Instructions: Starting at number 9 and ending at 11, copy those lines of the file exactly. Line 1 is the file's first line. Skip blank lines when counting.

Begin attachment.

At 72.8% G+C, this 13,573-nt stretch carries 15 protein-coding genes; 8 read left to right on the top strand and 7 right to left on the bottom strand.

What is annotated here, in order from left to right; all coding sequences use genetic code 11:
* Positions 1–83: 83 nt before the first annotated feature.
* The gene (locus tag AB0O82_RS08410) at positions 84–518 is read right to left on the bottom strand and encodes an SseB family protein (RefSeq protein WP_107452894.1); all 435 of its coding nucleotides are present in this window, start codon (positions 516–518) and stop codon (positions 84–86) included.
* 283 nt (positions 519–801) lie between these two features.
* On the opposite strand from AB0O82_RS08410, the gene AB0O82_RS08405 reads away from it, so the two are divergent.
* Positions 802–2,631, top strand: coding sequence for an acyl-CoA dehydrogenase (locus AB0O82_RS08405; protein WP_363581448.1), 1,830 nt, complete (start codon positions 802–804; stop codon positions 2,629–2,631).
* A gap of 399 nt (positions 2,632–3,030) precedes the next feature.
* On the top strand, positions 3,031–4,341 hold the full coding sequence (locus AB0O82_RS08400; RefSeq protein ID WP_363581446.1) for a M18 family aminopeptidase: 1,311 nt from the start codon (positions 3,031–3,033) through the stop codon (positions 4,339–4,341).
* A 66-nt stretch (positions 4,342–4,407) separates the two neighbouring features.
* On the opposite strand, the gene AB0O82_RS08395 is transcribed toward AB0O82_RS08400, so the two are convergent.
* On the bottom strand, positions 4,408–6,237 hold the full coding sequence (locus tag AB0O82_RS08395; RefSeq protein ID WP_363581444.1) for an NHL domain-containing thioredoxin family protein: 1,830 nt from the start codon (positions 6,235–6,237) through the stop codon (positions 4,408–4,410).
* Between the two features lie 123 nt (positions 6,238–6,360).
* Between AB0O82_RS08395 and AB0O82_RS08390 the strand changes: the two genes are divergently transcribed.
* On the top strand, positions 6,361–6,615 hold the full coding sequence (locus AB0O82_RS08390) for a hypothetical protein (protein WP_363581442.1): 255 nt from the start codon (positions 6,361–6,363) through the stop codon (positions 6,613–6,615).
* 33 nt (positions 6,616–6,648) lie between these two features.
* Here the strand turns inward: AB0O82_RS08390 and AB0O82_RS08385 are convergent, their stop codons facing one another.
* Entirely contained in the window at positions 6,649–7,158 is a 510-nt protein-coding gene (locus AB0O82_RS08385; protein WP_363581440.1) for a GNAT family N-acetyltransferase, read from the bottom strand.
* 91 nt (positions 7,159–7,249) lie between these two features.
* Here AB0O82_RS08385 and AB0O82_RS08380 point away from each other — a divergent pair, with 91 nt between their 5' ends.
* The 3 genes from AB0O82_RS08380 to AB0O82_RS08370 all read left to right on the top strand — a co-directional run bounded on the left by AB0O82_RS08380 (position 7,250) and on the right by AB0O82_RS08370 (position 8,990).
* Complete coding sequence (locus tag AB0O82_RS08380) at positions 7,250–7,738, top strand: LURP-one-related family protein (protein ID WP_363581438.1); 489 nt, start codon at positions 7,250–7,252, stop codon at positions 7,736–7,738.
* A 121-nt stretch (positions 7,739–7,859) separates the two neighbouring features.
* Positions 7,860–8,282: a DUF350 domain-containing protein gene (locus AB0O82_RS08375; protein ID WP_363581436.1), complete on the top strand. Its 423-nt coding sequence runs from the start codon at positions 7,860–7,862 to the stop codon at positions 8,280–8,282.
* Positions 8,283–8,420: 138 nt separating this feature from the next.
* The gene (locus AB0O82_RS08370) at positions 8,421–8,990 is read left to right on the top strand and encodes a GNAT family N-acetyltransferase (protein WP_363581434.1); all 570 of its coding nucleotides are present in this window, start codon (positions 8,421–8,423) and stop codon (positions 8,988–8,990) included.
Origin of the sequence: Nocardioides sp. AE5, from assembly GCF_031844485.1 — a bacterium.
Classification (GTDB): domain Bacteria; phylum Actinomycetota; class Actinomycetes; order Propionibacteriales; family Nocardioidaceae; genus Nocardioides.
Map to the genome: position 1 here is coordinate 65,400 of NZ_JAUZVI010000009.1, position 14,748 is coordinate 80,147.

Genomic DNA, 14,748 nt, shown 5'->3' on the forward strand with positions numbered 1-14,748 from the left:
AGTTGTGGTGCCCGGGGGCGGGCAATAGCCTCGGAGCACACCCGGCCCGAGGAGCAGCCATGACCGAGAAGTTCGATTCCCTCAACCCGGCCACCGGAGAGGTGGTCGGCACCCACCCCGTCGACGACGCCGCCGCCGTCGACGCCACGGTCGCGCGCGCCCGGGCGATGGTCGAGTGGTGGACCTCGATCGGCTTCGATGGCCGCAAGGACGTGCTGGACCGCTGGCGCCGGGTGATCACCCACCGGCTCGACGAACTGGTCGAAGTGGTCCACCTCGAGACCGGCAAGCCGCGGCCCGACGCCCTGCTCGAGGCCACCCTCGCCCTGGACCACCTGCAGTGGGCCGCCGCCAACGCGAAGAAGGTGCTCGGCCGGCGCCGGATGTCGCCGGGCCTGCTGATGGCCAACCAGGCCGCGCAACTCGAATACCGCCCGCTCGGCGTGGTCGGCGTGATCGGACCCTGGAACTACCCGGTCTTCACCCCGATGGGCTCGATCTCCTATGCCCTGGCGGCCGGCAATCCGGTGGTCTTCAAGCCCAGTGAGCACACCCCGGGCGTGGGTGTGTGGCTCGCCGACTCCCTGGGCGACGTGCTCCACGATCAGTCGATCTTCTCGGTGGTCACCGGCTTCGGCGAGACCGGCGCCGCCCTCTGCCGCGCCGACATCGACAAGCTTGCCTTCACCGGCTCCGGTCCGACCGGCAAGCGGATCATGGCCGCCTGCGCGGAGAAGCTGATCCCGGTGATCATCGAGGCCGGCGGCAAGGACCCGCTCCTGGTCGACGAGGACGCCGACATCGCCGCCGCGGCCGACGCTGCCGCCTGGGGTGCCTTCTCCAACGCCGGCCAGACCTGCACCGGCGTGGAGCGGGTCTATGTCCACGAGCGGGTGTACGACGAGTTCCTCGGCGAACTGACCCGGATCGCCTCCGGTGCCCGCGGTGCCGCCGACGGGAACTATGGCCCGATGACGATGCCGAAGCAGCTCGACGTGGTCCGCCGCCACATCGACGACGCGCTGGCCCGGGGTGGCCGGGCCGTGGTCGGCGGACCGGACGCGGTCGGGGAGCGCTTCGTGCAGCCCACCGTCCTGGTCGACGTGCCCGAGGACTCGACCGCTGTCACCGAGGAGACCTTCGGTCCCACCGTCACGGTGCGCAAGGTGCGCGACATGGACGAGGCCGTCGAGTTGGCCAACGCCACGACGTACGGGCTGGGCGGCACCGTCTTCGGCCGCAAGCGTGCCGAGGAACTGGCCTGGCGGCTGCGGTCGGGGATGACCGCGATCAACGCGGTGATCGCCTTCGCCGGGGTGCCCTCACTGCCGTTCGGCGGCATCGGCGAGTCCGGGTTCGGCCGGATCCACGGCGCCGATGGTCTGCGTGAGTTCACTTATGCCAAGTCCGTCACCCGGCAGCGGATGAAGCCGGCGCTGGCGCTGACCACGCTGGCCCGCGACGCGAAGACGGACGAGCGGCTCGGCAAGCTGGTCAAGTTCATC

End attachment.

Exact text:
* On the top strand, positions 3,031–4,341 hold the full coding sequence (locus AB0O82_RS08400; RefSeq protein ID WP_363581446.1) for a M18 family aminopeptidase: 1,311 nt from the start codon (positions 3,031–3,033) through the stop codon (positions 4,339–4,341).
* A 66-nt stretch (positions 4,342–4,407) separates the two neighbouring features.
* On the opposite strand, the gene AB0O82_RS08395 is transcribed toward AB0O82_RS08400, so the two are convergent.